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Scatter Brush Anatomy 101 for Illustrator CS and CS2

The Scatter Brush is one of the most versatile brushes in Illustrator, depending on the settings. So what do these settings mean?

Draw a shape or graphic you would like to make into a brush.

d

Select your artwork by clicking on it with the selection tool (V). Open the Brush palette (Window > Brushes), and open the Brush palette options menu. Choose New Brush.

New Brush

The New Brush dialog opens and as you can see there are several kinds of brushes you can choose from.

Calligraphic Brush A calligraphic brush draws strokes that are angled as if they were drawn with a calligraphic pen. A calligraphic brush follows the center of the path.

calligraphic

Scatter Brush A scatter brush repeats the object (or objects) scattered from a drawn path according to variables you set. It can be far away from the path, or you can set it so it follows the path exactly with no variation. It can also scatter from the path a set amount away from it, or randomly. The example below is scattered randomly.

scatter brush

 

Art Brush An Art brush stretches the brush along the path.

art brush

 

Pattern Brush A pattern brush repeats the object or objects from which the brush is created along the path and can have separate graphics for corners. In fact, some designs don't work very well without separate graphics for the corners, which allow the brush to follow a path that goes around square corners with ease. Pattern brushes can be very simple or very elaborate. If you want detailed information on Pattern Brushes, I suggest my Pattern Brush Anatomy 101 tutorial.

pattern brush

 

The Scatter Brush is the one I want for this artwork, so I chose Scatter Brush.

new brush dialog

Click OK to open the Scatter Brush Options.

scatter brush options

There are several settings you can choose that will determine how the brush behaves.

Name: Give your brush a name when you make it. I called this one Shamock1 because I'll be making a pattern brush from the same artwork later.

Size: Size is relative to the original size of the graphic. 100% is of course the original size, and you can make it larger or smaller using the slider triangle or by typing a value into the data input box. I set this to 50%. Note the menu at the end of the sliding bar: you can also choose to make the brush a Fixed Size, Random Size, or have size determined by Pressure. Fixed size will keep the shamrock at the percentage you specified. Pressure is for graphics tablet users and the size of the shamrocks in the brush will depend on the pressure applied with the stylus. You can also choose Random, and if you do, you can set the range of size the individual parts of the brush (in this case the shamrock) can be. You will have two slider triangles if you choose Random: one to set the bottom size range and one to set the top size range. The sizes of the individual shamrocks will be random, but between the upper and lower range you set here. For this exercise choose Fixed.

Spacing: Spacing determines how far apart the individual shamrocks will be. I lowered this to 50%. The lower the number, the closer together the shamrocks will be. They can overlap. You can also choose Fixed for fixed size, Random for random size and set the range, or Pressure to determine size according the stylus pressure.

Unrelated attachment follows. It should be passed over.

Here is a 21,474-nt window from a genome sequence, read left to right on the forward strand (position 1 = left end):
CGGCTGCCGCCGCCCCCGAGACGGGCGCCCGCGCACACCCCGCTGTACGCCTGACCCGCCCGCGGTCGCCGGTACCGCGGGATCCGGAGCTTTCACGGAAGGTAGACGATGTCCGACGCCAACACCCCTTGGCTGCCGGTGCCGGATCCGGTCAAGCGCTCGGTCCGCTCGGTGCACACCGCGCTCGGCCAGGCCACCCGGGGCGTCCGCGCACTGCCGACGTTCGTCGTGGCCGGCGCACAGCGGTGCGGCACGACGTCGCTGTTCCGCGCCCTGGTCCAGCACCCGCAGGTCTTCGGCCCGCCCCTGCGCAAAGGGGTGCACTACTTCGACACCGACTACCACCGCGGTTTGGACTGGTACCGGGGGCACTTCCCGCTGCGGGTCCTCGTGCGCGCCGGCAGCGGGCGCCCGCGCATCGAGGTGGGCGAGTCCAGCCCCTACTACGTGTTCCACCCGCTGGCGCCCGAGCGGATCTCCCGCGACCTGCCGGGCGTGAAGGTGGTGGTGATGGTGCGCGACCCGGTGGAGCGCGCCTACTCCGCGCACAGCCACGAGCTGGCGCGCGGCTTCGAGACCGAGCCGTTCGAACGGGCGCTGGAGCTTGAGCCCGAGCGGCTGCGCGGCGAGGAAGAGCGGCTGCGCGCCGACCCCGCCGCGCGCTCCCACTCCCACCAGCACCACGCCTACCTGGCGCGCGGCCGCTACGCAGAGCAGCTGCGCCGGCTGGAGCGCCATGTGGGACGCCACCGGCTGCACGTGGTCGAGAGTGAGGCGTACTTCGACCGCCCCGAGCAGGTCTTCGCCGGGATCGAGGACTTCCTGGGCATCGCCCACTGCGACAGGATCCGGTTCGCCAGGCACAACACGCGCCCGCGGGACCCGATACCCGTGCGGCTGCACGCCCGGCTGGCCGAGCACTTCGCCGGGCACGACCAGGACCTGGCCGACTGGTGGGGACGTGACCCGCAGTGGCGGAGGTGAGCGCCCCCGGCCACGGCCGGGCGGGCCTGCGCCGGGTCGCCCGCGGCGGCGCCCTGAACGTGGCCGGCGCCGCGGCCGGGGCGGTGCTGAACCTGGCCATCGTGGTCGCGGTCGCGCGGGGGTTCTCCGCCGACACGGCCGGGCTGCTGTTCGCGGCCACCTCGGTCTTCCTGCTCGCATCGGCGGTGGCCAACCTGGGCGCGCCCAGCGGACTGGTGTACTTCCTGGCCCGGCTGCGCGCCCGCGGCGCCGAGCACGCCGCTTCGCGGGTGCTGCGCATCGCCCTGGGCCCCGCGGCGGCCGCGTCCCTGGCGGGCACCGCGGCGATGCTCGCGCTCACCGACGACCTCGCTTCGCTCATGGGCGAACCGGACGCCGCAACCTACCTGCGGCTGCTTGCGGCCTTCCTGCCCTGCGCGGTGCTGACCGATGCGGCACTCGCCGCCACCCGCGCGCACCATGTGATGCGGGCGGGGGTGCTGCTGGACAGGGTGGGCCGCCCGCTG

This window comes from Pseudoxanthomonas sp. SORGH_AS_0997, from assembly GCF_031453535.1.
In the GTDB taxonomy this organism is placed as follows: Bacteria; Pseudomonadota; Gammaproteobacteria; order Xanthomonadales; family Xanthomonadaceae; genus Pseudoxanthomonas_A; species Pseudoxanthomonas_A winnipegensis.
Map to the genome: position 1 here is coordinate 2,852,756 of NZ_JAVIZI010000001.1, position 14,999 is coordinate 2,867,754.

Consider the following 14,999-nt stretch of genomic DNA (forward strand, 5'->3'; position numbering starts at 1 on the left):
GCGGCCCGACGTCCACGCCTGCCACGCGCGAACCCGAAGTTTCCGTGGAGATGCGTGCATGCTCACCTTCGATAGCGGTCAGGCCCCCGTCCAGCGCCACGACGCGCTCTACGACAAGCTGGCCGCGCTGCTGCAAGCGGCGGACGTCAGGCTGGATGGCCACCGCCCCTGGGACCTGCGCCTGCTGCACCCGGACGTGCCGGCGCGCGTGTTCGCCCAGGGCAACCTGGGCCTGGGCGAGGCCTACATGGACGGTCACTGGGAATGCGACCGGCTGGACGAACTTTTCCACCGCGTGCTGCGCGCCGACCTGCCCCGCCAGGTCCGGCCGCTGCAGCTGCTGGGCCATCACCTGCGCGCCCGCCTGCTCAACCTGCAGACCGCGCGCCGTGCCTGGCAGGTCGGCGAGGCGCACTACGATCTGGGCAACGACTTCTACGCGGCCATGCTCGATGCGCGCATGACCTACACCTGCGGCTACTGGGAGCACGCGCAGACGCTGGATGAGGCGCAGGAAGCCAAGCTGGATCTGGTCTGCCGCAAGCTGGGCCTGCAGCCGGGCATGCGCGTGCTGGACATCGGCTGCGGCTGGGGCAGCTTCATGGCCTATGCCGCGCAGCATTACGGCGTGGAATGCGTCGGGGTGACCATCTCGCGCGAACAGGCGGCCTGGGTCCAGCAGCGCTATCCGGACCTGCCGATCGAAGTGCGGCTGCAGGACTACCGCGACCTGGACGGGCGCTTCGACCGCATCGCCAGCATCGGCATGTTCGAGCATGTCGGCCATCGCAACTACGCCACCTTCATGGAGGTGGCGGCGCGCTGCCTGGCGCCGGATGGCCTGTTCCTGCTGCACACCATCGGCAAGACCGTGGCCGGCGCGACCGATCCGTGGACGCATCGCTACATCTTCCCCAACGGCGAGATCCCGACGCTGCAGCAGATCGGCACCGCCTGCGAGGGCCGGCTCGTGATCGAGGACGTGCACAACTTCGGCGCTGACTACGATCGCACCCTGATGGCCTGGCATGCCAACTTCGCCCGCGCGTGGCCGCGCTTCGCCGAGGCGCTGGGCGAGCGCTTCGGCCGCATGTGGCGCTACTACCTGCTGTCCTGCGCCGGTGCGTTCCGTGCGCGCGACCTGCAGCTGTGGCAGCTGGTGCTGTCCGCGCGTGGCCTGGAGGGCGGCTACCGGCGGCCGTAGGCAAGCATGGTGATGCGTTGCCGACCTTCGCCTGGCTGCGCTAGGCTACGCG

Scatter: This determines how far from the path the shamrocks will be placed. This can also be set to Fixed, Random, or Pressure. Fixed will remain in a line, and you can determine how far from the path it strays: 0% will follow the path. For now choose 0% and Fixed here.

Rotation: Each graphic can rotate 0% (none) or as much as you like. This can also be set to Fixed, Random, or Pressure. I chose Random and set the range from -90% to 160% so the shamrocks would rotate around the path. See the difference:

This one has the rotation set as in the screenshot of settings at the top of the page (-90° to 160°).

rotation

This one has rotation set to 0% Fixed:

no rotation

Rotation Relative to: Path or Page. The  rotation of the individual brush objects is aligned to the path or the page. Look at the black lines I drew through the centers of the shamrocks in the examples below. Choosing Relative to Page keeps the shamrocks of the brush aligned to the page. If you choose Relative to Path, the shamrocks are aligned to the path. Choose Path here.

scatter

Colorization: Chose the method of changing the brush color here. Choose Hue Shift for this exercise so the color will change when we change the stroke color, but you can also choose None or several other methods. To see more about the other Colorization methods and examples, click the Tips button.

tips

Click OK to set the options and create the new brush. A graphical representation of the brush appears in the brushes palette.

brushes palette


To use your new scatter brush, draw a path with any of the drawing tools: the pen tool, pencil tool, line tool, arc tool shape tools etc...and click on the brush in the palette to apply.

scatter

That's it!

Main Page
Main Tutorial Page
Scatter Brush Anatomy 101 for Illustrator CS and CS2
Pattern Brush Anatomy 101 for Illustrator CS and CS2

 

 


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All designs and images on these pages are copyrighted to me, Sara Froehlich and Northlite Designs. If you want to use something you see, please contact me for permission. Thank you!

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